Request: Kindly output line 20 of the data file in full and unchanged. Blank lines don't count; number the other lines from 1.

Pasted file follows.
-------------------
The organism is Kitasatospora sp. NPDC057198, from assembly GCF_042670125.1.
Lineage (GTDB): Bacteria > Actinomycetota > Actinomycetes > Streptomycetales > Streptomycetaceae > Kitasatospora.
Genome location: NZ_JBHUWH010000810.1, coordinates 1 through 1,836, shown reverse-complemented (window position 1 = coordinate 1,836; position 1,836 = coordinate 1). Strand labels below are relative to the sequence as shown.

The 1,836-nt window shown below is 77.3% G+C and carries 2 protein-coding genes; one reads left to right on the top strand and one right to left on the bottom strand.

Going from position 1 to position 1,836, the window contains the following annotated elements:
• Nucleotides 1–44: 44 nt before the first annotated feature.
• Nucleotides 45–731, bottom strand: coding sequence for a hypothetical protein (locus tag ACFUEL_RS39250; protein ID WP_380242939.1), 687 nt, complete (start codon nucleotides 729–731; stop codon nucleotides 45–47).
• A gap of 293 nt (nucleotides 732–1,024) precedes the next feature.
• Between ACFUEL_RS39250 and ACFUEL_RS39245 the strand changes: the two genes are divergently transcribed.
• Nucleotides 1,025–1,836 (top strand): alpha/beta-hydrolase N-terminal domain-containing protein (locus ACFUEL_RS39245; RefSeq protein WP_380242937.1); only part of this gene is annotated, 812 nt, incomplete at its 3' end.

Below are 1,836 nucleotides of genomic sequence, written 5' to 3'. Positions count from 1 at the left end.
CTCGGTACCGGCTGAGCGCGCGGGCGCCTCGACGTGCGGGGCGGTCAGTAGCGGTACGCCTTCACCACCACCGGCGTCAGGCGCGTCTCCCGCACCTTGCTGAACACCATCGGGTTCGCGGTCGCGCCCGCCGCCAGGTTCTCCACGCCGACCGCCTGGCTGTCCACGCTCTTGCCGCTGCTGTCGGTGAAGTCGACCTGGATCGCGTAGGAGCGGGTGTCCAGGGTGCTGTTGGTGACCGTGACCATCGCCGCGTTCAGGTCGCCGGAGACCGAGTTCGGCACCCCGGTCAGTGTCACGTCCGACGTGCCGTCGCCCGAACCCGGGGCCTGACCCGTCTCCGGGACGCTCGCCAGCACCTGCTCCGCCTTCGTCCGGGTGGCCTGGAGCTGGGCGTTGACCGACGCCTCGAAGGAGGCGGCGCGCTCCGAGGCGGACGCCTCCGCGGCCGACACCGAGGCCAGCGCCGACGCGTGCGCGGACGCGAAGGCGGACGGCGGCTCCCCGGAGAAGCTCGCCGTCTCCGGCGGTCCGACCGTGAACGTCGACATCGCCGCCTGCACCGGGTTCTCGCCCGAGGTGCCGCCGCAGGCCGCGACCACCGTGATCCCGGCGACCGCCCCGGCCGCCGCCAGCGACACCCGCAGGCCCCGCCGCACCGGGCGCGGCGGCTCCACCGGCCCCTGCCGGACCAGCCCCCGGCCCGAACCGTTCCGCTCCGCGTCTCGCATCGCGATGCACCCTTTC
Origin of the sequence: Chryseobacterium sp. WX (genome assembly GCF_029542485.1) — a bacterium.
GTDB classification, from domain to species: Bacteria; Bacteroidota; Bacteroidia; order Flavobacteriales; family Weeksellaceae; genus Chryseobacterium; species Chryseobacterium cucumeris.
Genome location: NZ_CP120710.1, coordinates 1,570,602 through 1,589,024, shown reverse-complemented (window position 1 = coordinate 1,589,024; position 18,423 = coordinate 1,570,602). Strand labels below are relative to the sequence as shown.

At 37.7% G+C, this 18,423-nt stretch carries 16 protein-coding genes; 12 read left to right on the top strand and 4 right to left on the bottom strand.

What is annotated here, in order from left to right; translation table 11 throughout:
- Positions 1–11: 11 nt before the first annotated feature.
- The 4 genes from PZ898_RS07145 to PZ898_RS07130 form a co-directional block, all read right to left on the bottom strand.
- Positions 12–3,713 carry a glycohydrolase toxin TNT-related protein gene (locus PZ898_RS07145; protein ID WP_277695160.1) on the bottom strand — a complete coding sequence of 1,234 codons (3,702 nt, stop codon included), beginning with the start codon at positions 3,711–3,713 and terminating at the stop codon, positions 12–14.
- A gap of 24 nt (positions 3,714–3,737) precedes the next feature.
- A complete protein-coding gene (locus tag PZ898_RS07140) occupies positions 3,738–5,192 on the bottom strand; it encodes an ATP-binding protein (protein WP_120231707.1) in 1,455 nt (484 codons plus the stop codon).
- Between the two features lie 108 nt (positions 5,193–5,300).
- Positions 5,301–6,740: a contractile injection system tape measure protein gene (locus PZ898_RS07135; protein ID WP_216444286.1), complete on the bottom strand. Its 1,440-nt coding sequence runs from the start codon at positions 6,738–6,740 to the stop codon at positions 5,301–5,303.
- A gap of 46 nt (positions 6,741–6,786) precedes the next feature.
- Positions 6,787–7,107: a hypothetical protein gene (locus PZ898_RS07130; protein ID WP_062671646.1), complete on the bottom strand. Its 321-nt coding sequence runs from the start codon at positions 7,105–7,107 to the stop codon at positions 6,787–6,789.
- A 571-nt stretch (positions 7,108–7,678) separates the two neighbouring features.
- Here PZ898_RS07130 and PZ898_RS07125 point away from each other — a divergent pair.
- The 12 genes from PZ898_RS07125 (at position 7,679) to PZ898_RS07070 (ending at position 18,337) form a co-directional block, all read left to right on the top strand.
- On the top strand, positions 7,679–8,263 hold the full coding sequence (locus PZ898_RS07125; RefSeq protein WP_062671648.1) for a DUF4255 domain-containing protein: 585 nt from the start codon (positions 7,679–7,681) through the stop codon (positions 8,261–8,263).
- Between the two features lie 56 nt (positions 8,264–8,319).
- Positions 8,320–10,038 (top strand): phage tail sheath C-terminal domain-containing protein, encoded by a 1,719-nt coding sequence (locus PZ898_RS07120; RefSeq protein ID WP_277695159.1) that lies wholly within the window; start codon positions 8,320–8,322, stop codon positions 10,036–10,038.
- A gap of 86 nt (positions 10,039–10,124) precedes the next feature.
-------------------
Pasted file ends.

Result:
- Positions 12–3,713 carry a glycohydrolase toxin TNT-related protein gene (locus PZ898_RS07145; protein ID WP_277695160.1) on the bottom strand — a complete coding sequence of 1,234 codons (3,702 nt, stop codon included), beginning with the start codon at positions 3,711–3,713 and terminating at the stop codon, positions 12–14.